Peanut Allergies: What’s the Best Treatment?

peanuts-shellsThe recent Skippy peanut butter recall serves as a reminder that peanuts are still a problem in the U.S., in more ways than just salmonella.

Food allergies among children are actually increasing in the United States, the most common being the peanut allergy.  Peanut allergies are the most dangerous, since often breathing or eating just a small amount of peanuts could cause fatal reactions such as anaphylactic shock and death.

While most children grow out of certain food allergies by the time they are in their teens, some have worsening allergies or later develop certain allergies.  In a recent New Yorker article, most doctors have commonly believed that children are less likely to develop food allergies if they are not exposed to certain foods as babies.  Those with food allergies have to avoid certain foods for life, reading labels carefully and asking about ingredients, since no other particular treatments are available.

Newer studies have revealed that exposing certain foods to allergic kids may actually help them develop better  immunity.  The New England Food Allergy Treatment Center in West Hartford, CT has developed a new treatment called “oral immunotherapy,” where patients  are asked to consume a small amount of peanut flour slowly, gradually increasing their immunity and decreasing allergic reactions, until they can eat whole peanuts.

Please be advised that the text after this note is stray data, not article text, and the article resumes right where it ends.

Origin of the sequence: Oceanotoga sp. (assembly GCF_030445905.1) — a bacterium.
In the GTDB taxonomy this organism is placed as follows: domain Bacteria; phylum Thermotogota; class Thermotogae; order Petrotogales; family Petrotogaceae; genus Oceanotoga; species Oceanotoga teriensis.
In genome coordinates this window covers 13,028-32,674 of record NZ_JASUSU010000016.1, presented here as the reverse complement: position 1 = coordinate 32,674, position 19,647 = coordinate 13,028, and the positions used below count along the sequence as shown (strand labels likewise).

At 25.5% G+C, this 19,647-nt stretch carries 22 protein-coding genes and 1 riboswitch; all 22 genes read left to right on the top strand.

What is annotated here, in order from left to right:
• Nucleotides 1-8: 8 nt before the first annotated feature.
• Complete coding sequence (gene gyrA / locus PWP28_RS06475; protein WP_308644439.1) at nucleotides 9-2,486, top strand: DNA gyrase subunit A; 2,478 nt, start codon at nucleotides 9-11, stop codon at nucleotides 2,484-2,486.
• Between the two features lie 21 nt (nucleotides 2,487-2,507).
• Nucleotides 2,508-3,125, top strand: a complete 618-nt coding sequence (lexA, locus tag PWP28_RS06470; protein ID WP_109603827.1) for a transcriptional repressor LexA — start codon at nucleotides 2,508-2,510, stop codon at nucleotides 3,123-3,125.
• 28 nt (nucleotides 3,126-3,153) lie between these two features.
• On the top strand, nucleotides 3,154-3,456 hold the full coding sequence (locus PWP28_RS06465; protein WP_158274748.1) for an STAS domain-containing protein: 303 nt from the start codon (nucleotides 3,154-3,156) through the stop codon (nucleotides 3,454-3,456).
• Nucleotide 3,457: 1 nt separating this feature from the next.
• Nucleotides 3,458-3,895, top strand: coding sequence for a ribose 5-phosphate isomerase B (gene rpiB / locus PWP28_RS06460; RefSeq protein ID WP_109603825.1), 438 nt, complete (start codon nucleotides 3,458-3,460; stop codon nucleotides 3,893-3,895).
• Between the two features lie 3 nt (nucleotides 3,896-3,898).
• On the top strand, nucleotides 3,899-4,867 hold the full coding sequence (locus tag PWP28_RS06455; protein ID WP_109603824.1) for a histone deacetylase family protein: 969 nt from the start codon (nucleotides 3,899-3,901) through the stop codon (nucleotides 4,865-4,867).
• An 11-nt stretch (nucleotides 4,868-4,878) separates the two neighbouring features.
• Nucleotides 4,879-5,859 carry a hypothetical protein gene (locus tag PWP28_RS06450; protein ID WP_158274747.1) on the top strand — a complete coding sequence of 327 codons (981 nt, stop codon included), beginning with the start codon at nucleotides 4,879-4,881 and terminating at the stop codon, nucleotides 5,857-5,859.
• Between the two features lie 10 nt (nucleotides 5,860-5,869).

According to Jeffrey M. Factor, the Medical Director of the center, similar studies and treatments have been made available by Duke Medical Center, the University of Arksansas, and Mount Sinai in New York.  A 15-year-old from Grafton, NY received the immunotherapy treatment at Mount Sinai.  Originally allergic to peanuts,  the teen was soon able to eat other types of nuts (walnuts, pistachios, and pecans), though he is still working on peanuts.

While there isn’t enough information about this study affects younger children, early exposure to foods that cause allergies is now being considered an alternative to complete avoidance. 

If your child has food allergies, especially allergies to peanuts, would you seek the oral immunotherapty treatment? Or would you continue making sure your kids avoid worrisome foods?

More about food allergies on Parents.com

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